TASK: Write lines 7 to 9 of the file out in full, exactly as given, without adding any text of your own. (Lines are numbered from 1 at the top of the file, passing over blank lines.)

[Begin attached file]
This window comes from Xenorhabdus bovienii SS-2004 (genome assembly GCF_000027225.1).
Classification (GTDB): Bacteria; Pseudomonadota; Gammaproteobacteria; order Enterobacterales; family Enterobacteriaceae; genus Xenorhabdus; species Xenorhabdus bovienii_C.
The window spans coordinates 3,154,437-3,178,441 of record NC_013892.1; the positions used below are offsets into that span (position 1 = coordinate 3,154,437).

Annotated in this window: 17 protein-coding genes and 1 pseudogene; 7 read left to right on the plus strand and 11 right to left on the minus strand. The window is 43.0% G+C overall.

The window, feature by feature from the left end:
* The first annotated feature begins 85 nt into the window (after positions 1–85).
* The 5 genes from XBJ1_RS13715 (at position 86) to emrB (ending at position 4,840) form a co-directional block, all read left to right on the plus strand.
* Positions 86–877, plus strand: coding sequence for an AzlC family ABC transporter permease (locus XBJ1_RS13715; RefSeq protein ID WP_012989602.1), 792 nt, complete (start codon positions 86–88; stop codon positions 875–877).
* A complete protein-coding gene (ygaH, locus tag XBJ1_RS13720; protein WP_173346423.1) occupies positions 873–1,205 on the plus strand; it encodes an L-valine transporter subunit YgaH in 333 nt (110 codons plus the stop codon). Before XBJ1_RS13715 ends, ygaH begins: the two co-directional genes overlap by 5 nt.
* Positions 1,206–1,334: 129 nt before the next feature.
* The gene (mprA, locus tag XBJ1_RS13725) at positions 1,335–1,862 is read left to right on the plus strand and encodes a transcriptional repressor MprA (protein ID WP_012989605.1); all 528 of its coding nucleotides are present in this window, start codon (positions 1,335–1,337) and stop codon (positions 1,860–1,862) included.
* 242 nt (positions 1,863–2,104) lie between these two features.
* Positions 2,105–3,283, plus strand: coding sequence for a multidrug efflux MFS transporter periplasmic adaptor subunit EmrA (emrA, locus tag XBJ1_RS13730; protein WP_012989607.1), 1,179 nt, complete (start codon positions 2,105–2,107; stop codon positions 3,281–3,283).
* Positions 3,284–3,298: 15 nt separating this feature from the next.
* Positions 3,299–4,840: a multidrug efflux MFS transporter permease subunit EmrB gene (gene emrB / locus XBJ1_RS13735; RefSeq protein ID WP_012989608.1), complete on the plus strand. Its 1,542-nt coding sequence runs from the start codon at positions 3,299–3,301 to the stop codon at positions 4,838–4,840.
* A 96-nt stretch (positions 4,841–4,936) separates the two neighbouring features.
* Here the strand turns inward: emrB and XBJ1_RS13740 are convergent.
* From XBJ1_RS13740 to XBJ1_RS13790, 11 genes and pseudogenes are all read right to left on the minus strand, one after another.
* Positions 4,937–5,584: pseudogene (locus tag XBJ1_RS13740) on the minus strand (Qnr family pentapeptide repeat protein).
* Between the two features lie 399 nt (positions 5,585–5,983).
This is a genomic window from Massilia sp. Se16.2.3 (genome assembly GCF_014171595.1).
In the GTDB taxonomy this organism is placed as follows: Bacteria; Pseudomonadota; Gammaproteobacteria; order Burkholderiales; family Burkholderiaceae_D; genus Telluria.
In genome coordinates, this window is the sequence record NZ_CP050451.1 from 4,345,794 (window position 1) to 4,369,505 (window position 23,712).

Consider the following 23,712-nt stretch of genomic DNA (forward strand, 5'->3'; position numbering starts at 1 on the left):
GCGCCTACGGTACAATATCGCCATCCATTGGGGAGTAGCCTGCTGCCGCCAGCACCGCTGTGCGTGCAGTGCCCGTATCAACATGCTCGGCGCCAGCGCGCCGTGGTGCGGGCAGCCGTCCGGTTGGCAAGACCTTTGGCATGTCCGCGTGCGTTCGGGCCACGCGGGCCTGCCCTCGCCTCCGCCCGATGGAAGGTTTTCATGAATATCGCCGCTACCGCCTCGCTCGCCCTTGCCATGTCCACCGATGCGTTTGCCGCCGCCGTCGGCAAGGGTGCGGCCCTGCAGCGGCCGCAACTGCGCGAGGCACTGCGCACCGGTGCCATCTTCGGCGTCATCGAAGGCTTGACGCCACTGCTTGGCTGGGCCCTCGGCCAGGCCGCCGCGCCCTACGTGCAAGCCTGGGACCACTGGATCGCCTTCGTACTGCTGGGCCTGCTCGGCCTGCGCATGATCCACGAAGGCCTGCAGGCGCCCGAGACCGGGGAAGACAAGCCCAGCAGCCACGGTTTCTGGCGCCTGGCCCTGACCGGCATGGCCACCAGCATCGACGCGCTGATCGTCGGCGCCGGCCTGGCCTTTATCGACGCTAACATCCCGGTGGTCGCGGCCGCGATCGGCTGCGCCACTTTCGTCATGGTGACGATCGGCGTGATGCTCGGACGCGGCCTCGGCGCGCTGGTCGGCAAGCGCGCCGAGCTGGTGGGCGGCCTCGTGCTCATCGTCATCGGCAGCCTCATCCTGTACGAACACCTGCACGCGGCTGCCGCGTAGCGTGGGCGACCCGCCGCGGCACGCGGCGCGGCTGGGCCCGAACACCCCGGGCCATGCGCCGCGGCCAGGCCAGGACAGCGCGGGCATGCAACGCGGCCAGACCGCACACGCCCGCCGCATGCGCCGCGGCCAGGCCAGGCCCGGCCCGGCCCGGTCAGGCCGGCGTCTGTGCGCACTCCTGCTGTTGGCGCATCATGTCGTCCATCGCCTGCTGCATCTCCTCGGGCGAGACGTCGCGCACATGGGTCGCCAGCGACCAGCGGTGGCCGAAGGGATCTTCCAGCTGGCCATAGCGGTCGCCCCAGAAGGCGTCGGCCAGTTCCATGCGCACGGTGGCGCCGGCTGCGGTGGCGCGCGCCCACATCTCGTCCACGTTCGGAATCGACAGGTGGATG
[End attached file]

* The 5 genes from XBJ1_RS13715 (at position 86) to emrB (ending at position 4,840) form a co-directional block, all read left to right on the plus strand.
* Positions 86–877, plus strand: coding sequence for an AzlC family ABC transporter permease (locus XBJ1_RS13715; RefSeq protein ID WP_012989602.1), 792 nt, complete (start codon positions 86–88; stop codon positions 875–877).
* A complete protein-coding gene (ygaH, locus tag XBJ1_RS13720; protein WP_173346423.1) occupies positions 873–1,205 on the plus strand; it encodes an L-valine transporter subunit YgaH in 333 nt (110 codons plus the stop codon). Before XBJ1_RS13715 ends, ygaH begins: the two co-directional genes overlap by 5 nt.